Nobody will question that the Miami Heat have a great team. With a star-studded core comprised of reigning league MVP LeBron James, and perennial all-stars Dwyane Wade and Chris Bosh, Miami has the firepower to match up with anyone. Toss in sharpshooter Ray Allen, point-man Mario Chalmers, and defensive specialist Shane Battier and you have a team that is built to go the distance. Outside of the core members that made Miami the back-to-back NBA champs the roster has seen some shuffling but this Heat group is still very much poised to defend their crown. However, in order to do so they will need a healthy Dwyane Wade, as he is crucial for success in Miami.
In 2006, at the age of 24, Dwyane Wade put his stamp on the NBA when he willed the Miami Heat to their first ever championship. He was awarded the finals most valuable player award, and was the fifth youngest player to achieve such a feat. The sky was the limit for a franchise that had become notorious for falling short.
Then a rash of injuries struck. Due to his slash-to-the-rim playing style, and a lack of consistent secondary scoring, Wade was forced to pick the slack which led to much more contact with bigger bodies in the key. The result of the increased impact on the all-star shooting guard’s body had him sustain various injuries that had him constantly in and out of the line-up. During the next four seasons Miami missed the playoffs once, and lost in the first round three times. Something had to change because a healthy Dwyane Wade was crucial for Miami’s success, and the wear and tear on his body was starting to add up. In the 2010-11 season, help arrived in the form of All-NBA forward LeBron James, and all-star forward Chris Bosh, and the rest is history.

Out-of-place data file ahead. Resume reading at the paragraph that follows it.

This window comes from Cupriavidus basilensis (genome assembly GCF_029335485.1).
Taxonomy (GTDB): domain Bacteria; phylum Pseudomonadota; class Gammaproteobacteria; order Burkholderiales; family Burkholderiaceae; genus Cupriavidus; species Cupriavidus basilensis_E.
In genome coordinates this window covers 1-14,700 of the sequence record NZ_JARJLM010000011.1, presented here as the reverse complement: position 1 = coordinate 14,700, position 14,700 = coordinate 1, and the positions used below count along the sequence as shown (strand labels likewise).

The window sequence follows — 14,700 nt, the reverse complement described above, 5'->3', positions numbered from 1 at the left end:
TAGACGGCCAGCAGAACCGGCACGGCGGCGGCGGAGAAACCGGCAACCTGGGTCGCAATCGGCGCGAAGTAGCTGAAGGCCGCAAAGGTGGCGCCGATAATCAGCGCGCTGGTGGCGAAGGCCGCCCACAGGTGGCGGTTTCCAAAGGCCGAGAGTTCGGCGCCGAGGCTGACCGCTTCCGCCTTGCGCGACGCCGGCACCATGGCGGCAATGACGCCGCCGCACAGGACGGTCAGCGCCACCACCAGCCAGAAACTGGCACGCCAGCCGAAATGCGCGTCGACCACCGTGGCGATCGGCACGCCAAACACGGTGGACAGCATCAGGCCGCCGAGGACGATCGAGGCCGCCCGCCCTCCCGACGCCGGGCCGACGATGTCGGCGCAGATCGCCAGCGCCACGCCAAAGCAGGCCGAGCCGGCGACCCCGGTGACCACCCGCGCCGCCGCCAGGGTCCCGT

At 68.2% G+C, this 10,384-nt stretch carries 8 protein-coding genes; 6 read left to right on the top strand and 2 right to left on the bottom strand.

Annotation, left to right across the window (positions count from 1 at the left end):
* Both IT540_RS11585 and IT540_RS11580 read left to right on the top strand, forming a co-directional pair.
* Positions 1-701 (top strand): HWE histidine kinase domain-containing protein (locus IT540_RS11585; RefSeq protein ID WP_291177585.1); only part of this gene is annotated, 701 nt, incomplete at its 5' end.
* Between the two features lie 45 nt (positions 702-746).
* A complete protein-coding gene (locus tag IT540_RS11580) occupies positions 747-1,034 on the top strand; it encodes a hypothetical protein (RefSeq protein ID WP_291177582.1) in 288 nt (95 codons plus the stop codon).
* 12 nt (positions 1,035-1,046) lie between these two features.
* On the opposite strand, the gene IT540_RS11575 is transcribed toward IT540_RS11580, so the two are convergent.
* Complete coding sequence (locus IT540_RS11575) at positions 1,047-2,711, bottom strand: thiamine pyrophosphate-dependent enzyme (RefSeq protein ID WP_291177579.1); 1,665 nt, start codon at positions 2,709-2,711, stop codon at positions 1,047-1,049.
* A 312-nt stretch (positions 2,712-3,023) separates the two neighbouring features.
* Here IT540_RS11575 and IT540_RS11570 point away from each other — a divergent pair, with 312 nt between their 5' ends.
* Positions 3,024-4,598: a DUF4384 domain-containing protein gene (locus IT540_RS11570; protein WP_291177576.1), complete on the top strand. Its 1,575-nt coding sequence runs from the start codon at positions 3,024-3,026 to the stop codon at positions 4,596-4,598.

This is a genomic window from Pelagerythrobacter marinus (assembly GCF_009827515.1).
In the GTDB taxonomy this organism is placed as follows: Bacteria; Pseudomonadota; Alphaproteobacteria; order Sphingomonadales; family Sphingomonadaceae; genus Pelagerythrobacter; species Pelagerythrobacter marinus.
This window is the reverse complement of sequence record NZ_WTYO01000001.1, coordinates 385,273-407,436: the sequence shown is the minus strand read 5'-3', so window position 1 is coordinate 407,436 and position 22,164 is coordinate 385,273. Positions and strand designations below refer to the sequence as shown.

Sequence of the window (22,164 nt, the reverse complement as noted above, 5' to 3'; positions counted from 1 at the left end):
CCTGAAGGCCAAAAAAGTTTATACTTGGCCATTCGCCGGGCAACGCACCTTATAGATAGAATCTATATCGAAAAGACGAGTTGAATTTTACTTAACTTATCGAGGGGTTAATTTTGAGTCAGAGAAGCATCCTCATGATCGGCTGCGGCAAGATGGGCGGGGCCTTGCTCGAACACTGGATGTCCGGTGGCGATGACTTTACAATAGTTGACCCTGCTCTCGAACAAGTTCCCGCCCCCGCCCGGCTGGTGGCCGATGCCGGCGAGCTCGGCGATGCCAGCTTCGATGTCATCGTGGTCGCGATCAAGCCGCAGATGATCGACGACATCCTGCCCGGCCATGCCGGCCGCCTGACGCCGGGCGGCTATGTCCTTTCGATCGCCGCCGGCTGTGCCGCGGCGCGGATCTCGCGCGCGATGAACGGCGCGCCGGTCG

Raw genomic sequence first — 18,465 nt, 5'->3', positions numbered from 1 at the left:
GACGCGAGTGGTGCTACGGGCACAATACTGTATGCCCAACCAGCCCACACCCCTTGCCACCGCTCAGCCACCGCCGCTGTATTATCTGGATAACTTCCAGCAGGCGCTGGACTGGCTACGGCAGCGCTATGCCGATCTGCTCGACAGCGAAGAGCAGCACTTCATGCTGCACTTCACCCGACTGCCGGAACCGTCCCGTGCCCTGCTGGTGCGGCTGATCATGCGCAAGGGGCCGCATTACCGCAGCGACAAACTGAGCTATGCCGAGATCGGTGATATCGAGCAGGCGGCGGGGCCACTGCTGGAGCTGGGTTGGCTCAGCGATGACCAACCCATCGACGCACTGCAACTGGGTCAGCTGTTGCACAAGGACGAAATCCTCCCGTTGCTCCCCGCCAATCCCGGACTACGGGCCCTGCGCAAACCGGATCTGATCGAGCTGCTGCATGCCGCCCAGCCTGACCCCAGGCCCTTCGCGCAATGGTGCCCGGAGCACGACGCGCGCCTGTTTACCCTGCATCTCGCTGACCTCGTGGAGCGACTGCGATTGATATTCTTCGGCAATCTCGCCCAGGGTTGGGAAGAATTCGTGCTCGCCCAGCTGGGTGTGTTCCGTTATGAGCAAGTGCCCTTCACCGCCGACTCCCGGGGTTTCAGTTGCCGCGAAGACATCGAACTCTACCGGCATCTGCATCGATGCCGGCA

Fast forward to this season where Miami currently sits second in the Eastern Conference, two games back of Indiana, who they lost to on Thursday night. The Heat, of course, are not too worried having already stamped their ticket for the post season by clinching their division. However, something they might want to be worried about is this season’s stockpile of injuries that continue to strike in bunches. Luckily, nothing has been too serious, but at the same time, talent aside, this year’s Miami squad is starting to look eerily similar to those injury-riddled seasons of the past.
Miami coach Erik Spoelstra has taken a page out of Gregg Popovich’s book by resting players at times this season. A smart move considering how much basketball his team has played over the previous three seasons, going to the finals and aiming to make it back there this year. No one can say for certain, but statistically it appears that Wade’s body may no longer be fit to push through the long NBA season, or at least not at the pace he once did. Though, still an all-star performer, his numbers for 2014 are down across the board, and his points per game are the lowest they have been since his rookie season. One might make the assumption that James and Bosh are picking up the scoring slack, but that is simply not the case as both players are scoring at an almost identical pace as last season, and, as a result Miami now sits outside the top 10 in team scoring. However, they are getting it done at the defensive end as they rank sixth overall in plus/minus.
The rise of the Pacers combined with Miami’s health uncertainties have basketball fans wondering if this is the year that someone dethrones the Heat, ruining their chances to join the Boston Celtics, Chicago Bulls, and Los Angeles Lakers as the only franchises to have ever completed the elusive three-peat. Whether they can get everyone healthy or not is the question, and only time will tell. But one thing is for certain and that is that a healthy Dwyane Wade is crucial for championship success in Miami.
Commentary by Kalen Skalesky